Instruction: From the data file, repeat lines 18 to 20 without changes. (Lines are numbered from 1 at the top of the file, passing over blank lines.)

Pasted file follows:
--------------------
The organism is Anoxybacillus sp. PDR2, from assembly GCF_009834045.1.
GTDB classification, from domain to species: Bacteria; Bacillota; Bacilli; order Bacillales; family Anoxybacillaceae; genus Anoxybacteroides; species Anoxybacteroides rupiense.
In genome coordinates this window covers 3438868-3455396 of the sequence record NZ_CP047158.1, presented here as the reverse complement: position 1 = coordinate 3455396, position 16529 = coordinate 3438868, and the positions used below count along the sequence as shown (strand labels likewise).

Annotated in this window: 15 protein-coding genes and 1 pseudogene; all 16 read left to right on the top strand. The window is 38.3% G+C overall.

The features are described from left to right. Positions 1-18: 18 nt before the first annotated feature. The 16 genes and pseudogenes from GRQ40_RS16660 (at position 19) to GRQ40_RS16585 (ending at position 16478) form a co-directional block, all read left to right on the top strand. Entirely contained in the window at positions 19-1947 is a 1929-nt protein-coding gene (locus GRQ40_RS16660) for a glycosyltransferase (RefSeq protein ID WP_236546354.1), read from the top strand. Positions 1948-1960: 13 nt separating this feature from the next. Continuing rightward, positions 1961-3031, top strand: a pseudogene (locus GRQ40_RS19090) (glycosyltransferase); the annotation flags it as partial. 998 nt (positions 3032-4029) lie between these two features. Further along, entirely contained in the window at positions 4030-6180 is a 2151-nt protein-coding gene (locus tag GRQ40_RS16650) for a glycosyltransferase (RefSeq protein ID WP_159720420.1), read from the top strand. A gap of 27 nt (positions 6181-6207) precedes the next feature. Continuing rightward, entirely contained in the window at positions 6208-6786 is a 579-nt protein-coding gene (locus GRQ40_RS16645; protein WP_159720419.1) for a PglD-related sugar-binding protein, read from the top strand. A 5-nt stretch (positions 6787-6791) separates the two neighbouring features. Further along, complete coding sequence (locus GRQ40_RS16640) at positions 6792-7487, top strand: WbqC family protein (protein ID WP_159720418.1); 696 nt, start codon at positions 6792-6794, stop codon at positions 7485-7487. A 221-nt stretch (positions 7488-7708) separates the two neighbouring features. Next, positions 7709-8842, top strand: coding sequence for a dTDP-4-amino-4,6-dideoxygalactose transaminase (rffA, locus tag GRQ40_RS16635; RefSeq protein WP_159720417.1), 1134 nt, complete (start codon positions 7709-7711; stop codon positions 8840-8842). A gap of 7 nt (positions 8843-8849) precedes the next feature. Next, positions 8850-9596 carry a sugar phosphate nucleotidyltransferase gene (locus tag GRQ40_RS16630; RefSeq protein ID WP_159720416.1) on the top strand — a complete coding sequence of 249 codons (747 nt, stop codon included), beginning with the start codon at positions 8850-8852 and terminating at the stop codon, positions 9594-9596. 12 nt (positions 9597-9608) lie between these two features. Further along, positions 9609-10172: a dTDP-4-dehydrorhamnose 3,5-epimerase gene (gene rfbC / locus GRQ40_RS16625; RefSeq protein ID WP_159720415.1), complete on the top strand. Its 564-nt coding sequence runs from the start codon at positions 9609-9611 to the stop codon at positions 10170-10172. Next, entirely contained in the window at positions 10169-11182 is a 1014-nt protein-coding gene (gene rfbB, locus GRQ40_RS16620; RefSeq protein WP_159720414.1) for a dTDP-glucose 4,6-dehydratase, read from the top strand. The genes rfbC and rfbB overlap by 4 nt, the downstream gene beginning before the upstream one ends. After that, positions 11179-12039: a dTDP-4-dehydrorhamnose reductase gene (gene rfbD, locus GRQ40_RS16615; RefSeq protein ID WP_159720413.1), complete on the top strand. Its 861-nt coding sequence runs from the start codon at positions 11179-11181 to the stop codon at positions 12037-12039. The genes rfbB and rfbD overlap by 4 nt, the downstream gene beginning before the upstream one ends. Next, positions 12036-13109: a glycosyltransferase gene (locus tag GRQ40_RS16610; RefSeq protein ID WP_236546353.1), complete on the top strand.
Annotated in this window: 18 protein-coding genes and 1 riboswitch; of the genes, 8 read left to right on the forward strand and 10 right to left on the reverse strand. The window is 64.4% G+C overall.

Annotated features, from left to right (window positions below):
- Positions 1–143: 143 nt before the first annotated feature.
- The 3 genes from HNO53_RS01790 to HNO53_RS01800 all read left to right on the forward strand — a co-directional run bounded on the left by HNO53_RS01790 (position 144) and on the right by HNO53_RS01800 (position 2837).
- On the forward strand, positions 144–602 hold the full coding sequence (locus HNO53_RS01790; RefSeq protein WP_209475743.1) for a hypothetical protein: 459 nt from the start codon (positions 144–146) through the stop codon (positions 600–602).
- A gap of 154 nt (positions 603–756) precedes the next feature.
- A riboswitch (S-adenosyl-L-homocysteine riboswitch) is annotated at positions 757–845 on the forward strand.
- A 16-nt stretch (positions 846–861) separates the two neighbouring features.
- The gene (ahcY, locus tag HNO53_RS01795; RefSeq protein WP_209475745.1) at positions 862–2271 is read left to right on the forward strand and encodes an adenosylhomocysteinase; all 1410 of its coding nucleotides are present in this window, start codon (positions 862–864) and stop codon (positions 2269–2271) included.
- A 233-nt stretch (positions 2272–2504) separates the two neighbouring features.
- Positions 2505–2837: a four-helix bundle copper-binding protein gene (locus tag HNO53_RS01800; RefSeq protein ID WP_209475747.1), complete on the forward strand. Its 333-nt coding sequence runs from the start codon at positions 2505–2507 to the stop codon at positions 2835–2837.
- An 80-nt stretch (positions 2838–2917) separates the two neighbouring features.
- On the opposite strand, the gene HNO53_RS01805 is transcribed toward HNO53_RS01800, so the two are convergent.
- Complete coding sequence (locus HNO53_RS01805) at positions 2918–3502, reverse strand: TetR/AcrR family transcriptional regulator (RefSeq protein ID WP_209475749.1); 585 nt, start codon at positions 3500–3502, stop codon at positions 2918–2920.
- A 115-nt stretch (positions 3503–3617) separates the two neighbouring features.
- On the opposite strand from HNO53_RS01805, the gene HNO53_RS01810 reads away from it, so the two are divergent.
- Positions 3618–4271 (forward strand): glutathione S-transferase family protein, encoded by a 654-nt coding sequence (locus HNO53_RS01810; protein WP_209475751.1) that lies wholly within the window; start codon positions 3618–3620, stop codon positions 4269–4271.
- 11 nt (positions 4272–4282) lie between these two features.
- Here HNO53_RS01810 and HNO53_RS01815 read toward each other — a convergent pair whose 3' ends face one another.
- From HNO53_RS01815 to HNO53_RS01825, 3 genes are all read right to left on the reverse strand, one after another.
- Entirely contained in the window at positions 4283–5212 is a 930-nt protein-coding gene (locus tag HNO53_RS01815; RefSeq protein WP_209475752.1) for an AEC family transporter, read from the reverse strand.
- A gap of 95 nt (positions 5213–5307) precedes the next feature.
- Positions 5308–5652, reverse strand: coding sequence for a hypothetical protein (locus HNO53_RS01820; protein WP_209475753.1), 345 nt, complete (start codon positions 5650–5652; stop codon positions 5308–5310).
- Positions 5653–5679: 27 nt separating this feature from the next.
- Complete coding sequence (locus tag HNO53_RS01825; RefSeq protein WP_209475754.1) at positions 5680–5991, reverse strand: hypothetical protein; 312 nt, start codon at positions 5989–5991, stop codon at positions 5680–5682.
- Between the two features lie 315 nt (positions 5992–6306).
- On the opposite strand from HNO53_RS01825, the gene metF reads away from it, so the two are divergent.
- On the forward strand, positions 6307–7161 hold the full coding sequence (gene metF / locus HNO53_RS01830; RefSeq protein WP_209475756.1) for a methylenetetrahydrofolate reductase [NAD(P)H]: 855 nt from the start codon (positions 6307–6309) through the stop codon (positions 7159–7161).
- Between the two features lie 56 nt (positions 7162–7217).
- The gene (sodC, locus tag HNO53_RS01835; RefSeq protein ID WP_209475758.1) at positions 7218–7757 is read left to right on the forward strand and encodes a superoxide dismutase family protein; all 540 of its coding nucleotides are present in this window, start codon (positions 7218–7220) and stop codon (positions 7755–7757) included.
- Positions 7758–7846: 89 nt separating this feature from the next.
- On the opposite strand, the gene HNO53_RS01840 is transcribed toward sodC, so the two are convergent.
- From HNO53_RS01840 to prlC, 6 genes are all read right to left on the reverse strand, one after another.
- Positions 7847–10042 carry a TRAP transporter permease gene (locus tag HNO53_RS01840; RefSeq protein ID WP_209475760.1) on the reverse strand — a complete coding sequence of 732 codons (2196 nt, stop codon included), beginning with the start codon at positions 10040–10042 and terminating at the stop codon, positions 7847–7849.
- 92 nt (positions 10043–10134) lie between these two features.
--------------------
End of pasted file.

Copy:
- On the opposite strand, the gene HNO53_RS01805 is transcribed toward HNO53_RS01800, so the two are convergent.
- Complete coding sequence (locus HNO53_RS01805) at positions 2918–3502, reverse strand: TetR/AcrR family transcriptional regulator (RefSeq protein ID WP_209475749.1); 585 nt, start codon at positions 3500–3502, stop codon at positions 2918–2920.
- A 115-nt stretch (positions 3503–3617) separates the two neighbouring features.